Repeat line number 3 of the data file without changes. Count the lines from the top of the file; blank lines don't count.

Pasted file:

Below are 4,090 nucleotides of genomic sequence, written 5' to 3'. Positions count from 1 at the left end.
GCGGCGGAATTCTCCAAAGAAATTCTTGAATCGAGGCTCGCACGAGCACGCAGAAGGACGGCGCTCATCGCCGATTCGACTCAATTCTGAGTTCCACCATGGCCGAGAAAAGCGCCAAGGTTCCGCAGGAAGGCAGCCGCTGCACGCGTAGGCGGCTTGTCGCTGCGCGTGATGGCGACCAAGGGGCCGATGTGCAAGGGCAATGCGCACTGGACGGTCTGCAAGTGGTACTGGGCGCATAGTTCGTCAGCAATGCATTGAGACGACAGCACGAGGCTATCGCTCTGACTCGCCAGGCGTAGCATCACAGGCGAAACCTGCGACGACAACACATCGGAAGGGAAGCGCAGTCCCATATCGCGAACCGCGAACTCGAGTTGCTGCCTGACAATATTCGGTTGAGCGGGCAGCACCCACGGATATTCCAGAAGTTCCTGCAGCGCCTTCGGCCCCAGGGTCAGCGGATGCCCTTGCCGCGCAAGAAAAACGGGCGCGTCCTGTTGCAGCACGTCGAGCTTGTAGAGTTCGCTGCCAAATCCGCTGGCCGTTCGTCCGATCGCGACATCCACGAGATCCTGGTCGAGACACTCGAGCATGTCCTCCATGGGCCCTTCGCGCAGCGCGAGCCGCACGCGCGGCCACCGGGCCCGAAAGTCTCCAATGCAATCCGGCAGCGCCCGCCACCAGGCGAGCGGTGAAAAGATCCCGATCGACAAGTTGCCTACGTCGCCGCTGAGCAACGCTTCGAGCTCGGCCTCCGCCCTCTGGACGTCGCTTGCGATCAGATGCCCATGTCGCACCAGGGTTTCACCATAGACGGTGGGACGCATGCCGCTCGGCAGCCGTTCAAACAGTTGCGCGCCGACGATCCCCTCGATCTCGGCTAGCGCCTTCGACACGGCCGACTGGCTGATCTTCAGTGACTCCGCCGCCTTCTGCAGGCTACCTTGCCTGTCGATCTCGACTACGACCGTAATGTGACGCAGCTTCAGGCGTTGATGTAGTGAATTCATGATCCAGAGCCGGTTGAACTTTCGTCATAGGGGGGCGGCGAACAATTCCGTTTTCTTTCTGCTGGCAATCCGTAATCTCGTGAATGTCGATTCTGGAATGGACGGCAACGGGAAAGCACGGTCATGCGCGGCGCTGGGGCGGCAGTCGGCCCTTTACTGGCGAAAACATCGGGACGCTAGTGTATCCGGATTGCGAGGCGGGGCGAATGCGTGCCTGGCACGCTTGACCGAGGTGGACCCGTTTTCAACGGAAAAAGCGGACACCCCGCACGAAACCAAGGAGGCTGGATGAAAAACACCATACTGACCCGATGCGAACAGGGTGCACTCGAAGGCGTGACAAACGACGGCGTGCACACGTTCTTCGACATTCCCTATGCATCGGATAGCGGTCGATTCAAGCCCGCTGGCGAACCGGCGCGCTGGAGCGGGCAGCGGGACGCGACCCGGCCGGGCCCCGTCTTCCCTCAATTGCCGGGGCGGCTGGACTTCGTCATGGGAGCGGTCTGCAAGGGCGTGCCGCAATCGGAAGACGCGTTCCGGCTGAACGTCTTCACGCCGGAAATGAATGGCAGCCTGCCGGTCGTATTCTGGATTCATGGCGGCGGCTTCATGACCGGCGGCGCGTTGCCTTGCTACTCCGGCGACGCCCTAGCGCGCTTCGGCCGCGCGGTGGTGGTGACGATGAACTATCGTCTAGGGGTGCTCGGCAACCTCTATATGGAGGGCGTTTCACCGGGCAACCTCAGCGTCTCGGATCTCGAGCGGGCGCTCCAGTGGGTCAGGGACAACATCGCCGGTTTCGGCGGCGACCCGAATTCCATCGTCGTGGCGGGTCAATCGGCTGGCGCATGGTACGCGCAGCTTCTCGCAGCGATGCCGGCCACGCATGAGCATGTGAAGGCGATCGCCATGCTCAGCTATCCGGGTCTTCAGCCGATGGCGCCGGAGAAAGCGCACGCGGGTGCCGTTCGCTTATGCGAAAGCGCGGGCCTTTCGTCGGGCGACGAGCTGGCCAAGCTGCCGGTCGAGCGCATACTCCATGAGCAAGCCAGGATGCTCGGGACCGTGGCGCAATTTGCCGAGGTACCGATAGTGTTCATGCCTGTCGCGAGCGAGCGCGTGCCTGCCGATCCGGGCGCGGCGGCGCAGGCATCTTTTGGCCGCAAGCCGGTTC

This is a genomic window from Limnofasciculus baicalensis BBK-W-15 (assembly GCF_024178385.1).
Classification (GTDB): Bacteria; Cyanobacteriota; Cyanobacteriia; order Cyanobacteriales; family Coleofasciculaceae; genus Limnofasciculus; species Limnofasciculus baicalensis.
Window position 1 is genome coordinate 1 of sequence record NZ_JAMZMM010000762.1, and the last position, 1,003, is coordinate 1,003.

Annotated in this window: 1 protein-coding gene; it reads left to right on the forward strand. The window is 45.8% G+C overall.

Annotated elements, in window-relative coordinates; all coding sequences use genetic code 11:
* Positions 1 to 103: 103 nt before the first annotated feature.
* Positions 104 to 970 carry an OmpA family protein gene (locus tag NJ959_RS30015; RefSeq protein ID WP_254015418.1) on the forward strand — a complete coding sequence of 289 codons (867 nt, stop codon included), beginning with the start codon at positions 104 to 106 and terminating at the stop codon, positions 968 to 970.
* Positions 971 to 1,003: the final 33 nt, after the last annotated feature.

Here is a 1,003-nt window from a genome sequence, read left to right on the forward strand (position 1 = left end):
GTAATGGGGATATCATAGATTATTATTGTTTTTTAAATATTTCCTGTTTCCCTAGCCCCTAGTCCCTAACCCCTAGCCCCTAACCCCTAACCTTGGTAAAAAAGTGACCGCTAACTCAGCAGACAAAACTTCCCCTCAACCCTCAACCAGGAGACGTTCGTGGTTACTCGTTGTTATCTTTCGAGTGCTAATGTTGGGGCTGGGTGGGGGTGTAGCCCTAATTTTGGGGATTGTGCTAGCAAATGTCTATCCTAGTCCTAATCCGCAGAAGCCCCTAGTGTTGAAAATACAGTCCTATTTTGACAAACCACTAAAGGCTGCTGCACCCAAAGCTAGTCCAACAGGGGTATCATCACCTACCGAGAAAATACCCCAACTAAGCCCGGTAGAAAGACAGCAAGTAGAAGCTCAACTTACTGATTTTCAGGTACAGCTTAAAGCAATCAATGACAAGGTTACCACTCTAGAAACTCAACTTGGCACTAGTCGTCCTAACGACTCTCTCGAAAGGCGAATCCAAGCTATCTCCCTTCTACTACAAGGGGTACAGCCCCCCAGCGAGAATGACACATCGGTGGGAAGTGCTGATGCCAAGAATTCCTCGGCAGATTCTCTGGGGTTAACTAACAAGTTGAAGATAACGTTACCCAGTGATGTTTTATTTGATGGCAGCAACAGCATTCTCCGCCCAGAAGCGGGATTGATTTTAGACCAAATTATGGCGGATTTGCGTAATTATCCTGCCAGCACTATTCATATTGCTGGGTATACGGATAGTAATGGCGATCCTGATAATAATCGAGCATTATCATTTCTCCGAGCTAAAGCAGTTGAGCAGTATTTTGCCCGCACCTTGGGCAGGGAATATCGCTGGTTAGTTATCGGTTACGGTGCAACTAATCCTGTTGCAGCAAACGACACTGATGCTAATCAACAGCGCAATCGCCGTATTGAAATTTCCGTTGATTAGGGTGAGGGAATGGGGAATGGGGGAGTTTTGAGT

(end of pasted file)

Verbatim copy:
This is a genomic window from Limnofasciculus baicalensis BBK-W-15 (assembly GCF_024178385.1).